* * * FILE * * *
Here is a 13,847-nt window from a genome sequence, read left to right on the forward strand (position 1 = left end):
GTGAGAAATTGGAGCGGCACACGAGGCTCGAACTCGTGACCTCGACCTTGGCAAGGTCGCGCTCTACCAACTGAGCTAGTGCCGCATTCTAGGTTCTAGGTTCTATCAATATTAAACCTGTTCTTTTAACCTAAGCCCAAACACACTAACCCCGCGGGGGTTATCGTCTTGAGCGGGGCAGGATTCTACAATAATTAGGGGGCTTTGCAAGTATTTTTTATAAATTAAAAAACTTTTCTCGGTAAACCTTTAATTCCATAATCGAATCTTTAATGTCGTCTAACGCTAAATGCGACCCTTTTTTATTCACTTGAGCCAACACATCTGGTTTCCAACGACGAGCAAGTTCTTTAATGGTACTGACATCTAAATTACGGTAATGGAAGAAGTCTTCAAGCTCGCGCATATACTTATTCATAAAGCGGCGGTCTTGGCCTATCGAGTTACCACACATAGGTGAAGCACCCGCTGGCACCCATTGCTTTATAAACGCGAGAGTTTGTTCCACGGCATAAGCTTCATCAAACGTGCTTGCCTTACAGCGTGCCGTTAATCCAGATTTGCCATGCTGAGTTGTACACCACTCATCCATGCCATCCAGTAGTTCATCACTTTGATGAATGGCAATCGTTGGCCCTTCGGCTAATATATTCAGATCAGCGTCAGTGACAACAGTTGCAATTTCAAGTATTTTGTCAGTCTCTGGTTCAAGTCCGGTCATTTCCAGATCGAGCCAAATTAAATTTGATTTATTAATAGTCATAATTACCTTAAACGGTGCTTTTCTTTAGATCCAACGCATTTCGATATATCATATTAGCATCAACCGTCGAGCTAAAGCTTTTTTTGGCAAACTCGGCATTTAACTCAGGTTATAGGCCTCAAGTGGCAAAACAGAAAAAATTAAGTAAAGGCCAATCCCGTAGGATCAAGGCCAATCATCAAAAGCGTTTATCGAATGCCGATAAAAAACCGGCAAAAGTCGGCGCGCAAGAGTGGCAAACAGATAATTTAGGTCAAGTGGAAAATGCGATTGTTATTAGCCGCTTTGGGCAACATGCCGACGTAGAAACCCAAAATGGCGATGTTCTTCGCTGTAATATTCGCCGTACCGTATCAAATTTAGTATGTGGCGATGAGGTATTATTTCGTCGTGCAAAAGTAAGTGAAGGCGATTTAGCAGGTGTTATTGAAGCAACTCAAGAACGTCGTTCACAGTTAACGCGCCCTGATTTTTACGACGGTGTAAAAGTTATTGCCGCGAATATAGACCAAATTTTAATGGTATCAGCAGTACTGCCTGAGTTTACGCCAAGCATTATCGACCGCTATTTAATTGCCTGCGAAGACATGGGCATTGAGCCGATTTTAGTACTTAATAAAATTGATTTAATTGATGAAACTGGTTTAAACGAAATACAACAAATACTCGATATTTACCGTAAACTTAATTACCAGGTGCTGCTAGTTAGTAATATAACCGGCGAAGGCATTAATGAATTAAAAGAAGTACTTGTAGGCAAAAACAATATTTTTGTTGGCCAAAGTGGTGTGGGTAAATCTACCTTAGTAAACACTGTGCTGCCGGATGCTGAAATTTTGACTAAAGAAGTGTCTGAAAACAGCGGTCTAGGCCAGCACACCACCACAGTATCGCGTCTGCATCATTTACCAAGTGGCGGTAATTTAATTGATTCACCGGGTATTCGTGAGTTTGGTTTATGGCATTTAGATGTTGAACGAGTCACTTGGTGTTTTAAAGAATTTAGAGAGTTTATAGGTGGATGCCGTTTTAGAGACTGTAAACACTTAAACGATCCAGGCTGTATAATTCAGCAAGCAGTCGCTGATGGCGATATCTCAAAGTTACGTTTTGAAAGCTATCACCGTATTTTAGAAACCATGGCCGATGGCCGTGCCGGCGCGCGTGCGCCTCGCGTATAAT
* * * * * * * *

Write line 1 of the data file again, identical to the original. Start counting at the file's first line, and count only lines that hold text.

Here is a 13,847-nt window from a genome sequence, read left to right on the forward strand (position 1 = left end):